This Israeli beet salad is simple to put together and is delicious. We add onion and cilantro and we season it with oil, vinegar, cumin, salt, and pepper. It’s a healthy beetroot salad that gets even better if you let it sit a little bit.
I love beets. I love their color, I love their shape, I love that they store so well and last forever, I love their taste, and I even love their greens (that I use to make these amazing veggie patties).
Beets are very low in calories, they contain no cholesterol, and are very rich in vitamin C, iron, copper, phosphorus, magnesium, and fiber. They are so healthy, however, they do contain the highest sugar content of all vegetables, which is probably the reason they are so darn tasty!
Israeli Beetroot Salad…
Just like my favorite Israeli red cabbage salad, this salad also gets better with time which makes it the best salad for a party since you can easily make it the day before. I also love making a large batch for myself and storing it in the fridge for a few days, this way every time that I make myself a sandwich or an easy meal I have a salad ready to go with it.
Ingredients For Israeli Beet Salad…
For the salad, we are going to use four large fresh beets (you can also use canned beets), a small white or yellow onion, and a bunch of cilantro. I personally prefer this salad with cilantro but you can also use parsley instead or even combine the two.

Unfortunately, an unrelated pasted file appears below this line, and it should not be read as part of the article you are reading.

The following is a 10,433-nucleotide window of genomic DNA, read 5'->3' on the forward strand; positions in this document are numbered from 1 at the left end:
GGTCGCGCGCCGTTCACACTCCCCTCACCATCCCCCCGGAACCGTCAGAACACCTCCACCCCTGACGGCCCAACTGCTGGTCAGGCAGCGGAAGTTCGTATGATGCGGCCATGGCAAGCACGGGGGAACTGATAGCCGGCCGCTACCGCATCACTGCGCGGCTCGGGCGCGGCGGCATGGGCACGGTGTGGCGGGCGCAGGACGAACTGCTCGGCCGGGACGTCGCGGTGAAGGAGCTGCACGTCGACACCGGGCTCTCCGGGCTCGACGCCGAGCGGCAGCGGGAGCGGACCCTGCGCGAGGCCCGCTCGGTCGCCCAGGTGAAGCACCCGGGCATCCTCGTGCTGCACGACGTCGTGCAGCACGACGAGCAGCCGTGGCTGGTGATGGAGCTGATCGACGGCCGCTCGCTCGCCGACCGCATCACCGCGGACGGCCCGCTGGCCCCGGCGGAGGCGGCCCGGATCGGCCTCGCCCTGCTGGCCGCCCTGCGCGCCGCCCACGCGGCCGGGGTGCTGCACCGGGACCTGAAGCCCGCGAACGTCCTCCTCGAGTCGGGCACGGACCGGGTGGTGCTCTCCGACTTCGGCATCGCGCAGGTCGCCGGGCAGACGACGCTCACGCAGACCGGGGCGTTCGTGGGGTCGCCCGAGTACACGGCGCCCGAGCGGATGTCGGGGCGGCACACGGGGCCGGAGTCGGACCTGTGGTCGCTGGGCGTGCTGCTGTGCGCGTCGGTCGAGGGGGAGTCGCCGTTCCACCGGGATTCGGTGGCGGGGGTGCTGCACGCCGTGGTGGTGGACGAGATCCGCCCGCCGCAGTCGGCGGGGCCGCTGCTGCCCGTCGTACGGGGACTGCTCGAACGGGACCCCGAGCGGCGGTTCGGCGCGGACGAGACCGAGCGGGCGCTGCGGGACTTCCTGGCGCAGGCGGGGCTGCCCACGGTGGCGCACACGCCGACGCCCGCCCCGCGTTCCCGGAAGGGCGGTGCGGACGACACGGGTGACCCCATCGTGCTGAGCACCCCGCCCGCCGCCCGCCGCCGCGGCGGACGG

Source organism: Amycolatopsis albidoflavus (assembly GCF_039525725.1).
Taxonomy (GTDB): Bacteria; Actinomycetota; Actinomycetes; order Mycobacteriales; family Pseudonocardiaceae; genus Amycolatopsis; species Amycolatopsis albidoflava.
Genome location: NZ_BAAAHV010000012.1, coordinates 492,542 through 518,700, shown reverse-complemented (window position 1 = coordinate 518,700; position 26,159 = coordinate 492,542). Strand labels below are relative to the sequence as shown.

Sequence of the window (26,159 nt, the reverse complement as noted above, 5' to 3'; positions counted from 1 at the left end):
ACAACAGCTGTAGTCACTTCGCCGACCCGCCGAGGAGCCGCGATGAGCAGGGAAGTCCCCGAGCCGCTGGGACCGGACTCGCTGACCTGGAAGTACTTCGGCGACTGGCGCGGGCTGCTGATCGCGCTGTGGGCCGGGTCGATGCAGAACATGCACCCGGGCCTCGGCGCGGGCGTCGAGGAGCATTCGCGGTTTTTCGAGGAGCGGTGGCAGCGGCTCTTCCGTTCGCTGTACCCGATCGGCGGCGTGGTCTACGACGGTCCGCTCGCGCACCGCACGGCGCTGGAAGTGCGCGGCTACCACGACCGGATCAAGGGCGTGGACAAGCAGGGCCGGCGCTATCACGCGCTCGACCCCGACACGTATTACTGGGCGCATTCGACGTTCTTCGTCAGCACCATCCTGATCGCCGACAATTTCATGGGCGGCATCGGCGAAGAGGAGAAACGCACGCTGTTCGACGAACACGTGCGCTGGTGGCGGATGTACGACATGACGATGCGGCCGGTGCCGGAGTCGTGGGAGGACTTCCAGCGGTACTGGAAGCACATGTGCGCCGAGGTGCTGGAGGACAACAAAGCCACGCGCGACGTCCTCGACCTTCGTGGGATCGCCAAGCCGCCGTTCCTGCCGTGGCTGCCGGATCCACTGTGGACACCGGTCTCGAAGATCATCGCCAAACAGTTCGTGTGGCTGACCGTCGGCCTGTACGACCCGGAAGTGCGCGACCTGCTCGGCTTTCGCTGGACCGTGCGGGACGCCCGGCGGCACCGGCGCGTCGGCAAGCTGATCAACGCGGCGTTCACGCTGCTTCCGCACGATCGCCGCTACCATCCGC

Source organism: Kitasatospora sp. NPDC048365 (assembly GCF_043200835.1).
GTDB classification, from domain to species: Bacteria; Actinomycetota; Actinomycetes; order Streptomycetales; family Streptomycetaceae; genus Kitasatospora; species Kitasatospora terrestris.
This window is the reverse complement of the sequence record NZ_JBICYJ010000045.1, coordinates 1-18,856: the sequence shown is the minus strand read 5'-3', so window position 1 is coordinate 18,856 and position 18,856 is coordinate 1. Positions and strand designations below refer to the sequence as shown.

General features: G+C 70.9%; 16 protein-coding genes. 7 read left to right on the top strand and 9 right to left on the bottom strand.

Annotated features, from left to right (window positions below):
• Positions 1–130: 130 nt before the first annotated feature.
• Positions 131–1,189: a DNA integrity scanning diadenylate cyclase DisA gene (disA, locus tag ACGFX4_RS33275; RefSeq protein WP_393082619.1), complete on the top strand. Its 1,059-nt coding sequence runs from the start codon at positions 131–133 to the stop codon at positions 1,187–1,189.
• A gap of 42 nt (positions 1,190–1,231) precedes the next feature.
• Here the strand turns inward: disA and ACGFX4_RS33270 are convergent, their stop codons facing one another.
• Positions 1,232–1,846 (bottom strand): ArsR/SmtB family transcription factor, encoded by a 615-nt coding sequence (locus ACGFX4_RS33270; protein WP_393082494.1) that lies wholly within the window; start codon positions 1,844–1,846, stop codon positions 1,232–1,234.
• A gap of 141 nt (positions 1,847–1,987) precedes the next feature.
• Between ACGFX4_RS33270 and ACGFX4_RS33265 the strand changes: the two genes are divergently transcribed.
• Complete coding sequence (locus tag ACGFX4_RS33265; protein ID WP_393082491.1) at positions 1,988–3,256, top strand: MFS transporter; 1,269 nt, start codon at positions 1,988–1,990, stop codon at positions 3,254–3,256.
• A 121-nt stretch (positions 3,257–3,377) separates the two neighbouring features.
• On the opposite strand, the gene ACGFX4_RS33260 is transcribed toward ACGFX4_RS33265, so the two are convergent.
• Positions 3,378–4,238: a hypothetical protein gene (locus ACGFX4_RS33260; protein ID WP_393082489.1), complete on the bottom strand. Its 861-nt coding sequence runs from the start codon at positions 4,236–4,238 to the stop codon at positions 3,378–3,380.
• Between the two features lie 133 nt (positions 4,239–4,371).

To dress this salad we’ll use canola oil (olive oil doesn’t work so well here), a little bit of vinegar, cumin, and salt and black pepper.
Tools That You’ll Need…
To soften the beets, you’ll have to boil, steam, or process them in the pressure cooker. So depending on what you decide to do make sure that you have the right pot. We’ll also need a cutting board and a chopping knife, and a mixing bowl to mix the salad. Then, you might want another, nicer looking bowl, for serving.
How to Make Israeli Beetroot Salad…
First thing first, we have to soften the beets. As I mentioned before, you can either steam the beets or boil them. Cut the tops but don’t peel the beets just yet, process them with their skin. Steaming or boiling will probably take somewhere between 20 to 40 minutes depending on the size of the beetroot. You can stick a fork in the beet to check if it’s soft.
To shorten this time, I usually process my beets in the pressure cooker. I add a couple of cups of water to the pot and add the beets. I close the cooker and place it on high heat. It takes the water a few minutes to come to a boil and for the pressure to build. Once the weight starts to jiggle it only takes 7 minutes or so for the beets to soften.
Once the beets are soft, I wash them with cold water to help them cool (if you have time, you can just leave them on the counter and let them cool slowly). And then peel them.
Cut the top and the bottom and use a knife to help you remove the skin. When the beets are soft it’s very easy to remove their skin.
Next, slice your beets or dice them, it doesn’t really matter. Place the beets in a large mixing bowl…
Cut the stems off a bunch of fresh cilantro and chop it. Add to the bowl…